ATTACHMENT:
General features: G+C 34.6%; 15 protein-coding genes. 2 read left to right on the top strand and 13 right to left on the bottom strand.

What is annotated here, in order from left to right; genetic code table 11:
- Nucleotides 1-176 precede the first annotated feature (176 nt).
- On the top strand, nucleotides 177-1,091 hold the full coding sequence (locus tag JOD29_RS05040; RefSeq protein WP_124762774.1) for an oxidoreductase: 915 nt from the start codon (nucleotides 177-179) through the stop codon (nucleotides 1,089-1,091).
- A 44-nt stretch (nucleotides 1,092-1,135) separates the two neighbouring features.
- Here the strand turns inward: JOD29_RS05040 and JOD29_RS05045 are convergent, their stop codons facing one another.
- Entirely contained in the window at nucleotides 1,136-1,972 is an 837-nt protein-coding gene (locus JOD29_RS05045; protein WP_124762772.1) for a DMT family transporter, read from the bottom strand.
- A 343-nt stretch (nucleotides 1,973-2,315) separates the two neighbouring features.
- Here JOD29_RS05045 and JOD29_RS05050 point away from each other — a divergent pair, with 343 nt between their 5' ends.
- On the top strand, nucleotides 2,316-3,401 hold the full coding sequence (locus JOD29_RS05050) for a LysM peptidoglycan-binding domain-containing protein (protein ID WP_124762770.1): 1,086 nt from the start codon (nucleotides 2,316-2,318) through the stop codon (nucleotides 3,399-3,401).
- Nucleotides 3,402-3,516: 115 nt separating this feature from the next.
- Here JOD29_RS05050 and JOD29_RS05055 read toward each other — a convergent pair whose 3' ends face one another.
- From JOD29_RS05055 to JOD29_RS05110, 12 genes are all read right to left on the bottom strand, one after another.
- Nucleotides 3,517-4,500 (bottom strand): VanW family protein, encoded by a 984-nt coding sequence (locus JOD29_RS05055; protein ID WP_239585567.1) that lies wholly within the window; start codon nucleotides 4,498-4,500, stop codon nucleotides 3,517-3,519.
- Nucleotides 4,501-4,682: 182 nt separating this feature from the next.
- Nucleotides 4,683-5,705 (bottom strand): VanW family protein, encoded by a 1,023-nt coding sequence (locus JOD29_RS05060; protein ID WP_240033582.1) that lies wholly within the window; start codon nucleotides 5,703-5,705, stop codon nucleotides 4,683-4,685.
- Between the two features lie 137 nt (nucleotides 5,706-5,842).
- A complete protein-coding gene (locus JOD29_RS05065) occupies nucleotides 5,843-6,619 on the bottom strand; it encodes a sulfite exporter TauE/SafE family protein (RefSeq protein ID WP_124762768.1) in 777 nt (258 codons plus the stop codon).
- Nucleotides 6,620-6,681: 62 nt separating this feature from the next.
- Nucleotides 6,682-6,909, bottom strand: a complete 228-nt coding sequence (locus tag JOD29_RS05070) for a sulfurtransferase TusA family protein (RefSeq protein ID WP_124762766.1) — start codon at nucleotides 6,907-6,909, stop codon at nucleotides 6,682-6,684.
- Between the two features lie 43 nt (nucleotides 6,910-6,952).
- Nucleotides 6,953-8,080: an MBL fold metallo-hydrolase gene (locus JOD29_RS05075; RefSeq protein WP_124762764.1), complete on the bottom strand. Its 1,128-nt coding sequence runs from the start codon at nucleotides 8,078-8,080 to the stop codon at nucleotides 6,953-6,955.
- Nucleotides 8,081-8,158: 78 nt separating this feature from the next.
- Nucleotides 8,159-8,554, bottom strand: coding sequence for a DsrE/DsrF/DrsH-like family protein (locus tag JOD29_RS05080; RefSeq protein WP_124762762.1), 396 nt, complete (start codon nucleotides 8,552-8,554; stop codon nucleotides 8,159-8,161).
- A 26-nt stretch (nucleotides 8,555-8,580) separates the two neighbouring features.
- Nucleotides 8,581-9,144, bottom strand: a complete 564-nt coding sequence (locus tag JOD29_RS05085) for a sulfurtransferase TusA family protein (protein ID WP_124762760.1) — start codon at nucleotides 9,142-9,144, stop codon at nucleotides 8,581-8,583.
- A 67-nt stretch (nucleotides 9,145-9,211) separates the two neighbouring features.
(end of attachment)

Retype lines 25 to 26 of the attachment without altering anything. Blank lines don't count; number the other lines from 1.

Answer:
- A 26-nt stretch (nucleotides 8,555-8,580) separates the two neighbouring features.
- Nucleotides 8,581-9,144, bottom strand: a complete 564-nt coding sequence (locus tag JOD29_RS05085) for a sulfurtransferase TusA family protein (protein ID WP_124762760.1) — start codon at nucleotides 9,142-9,144, stop codon at nucleotides 8,581-8,583.